Isaac Sharp (1806-1897) and Asbjørn Kloster (1823-1876)

Isaac Sharp and Asbjørn Kloster were members of 'The Society of Friends' better known as 'Quakers'.

Isaac Sharp was a minister and preacher who in the later years of his life travelled around the world. His story is told in the book 'Isaac Sharp Apostle of the 19th century' written by Frances Anne Budge (1898)

Asbjørn Kloster is known for his work with the total abstinance society which he founded in Stavangar in 1859. A statue in Stavangar commemorates his work with the society.

Early Quakers and their beliefs.

Followers of George Fox (1624-1691)

Upheld the authority of scripture

Believed in ‘inner light’.

Necessary to follow the leading of the Holy Spirit.

Opposed the paying of tithes; giving of titles; rejected religious rituals including the need for water baptism; maintained that God dwells in people not in buildings..

Would not swear oaths.

George Fox is buried in the graveyard at Bunhill Fields, London.


Quakerism today

19th century shift away from Evangelicalism focusing on social concerns.

General position now is that it no longer upholds the authority of scripture.

Maintains emphasis upon the inner voice.

First visit to Faroes (1861)

Isaac Sharp first visited the Faroe Islands with Asbjorn Kloster in 1861.

They sailed from Grangemouth to Torshavn.

Onboard ship was the minister of the church from Sandur who they met again on April 25th, 1862.

Isaac Sharp mentions in his journal April 24th, 1862 that they used the ‘Thing House’ (Parliament house) in Torshavn for a Sunday meeting on their first visit.



Method of meeting.

Isaac Sharp and Asbjorn Kloster did not plan their meetings.

They arranged the meetings without making any program.

They gathered together in silence.

Then the meeting would proceed as the Holy Spirit led.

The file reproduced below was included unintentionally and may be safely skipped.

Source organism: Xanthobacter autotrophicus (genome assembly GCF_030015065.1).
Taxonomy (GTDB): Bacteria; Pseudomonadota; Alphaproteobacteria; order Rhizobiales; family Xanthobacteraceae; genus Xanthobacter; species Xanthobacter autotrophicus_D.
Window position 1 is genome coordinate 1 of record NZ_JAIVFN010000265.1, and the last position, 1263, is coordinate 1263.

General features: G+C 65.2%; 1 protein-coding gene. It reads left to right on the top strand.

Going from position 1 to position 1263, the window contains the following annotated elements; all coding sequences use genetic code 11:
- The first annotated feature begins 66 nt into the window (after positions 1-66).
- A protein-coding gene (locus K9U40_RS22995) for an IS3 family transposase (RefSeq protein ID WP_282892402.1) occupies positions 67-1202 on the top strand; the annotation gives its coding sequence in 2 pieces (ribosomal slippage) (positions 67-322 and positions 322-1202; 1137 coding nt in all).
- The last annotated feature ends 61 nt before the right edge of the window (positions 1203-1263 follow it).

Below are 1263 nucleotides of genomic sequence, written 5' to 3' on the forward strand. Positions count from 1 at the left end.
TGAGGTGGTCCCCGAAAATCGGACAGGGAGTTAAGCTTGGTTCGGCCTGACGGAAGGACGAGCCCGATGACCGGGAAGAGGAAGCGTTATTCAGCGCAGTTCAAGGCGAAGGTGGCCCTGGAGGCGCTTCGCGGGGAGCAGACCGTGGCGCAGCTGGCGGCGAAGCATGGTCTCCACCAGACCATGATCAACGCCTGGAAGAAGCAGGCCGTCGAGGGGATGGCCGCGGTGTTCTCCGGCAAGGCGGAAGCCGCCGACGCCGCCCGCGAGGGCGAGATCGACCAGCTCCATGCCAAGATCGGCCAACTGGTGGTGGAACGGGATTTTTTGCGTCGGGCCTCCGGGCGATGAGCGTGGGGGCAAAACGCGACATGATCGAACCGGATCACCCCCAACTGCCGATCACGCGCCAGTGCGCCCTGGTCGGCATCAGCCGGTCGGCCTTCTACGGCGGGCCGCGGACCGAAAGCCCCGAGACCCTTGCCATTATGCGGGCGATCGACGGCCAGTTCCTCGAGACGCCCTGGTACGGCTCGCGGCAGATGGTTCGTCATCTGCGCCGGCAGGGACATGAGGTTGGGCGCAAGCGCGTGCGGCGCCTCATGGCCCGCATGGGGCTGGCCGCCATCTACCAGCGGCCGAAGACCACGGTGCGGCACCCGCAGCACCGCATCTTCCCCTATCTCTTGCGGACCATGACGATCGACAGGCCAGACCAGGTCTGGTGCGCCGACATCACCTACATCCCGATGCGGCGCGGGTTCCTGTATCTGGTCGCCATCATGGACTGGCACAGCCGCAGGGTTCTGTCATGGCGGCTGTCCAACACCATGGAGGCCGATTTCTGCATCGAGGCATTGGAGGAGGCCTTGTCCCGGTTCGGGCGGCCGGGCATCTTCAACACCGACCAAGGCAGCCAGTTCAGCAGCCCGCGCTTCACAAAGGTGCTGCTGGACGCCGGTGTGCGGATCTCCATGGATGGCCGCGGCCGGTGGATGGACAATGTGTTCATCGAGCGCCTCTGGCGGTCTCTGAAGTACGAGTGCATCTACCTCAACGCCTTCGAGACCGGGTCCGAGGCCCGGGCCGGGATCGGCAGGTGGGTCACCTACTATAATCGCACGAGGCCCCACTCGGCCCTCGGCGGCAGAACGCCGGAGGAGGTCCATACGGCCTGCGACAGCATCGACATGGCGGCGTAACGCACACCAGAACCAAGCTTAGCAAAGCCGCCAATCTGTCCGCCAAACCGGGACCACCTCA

They would let the Holy Spirit direct their thoughts.

If it was right to speak they did so.

They waited for guidance to speak on the right message.

Sometimes they felt great freedom where the Lord ‘owned the meeting’.

Other times there was a heaviness that made the meeting difficult.


Place of meetings

Meetings mostly took place in the large room in the house called the ‘Rogstue’ (Danish) or ‘Roykstova’ (Faroese).

In Torshavn meetings took place in the Thing House (Hall of Justice).

In Eidi a meeting took place in a new warehouse.

On occasions a meeting took place in the Lutheran Church.


The expenses for the mission to Faroes were covered by 'The Society of Friends' under 'The Yearly Meeting Fund' (formerly National Stock) and central funds. Collections of money “for the service of truth”, at first for support of travelling ministers, and for printing, were made up and down the country in the 1650’s; the Kendal Fund is the best known of these.

The cost of the mission can be found in the ledger. Two payments were made to Isaac Sharp. One for £100 which was given prior to departure and one later payment of over £11-13s 11d. Therefore we can presume the entire cost amounted to £111-13s 11d.


1862 4 April £100

1863 2 January £11-13s 11d

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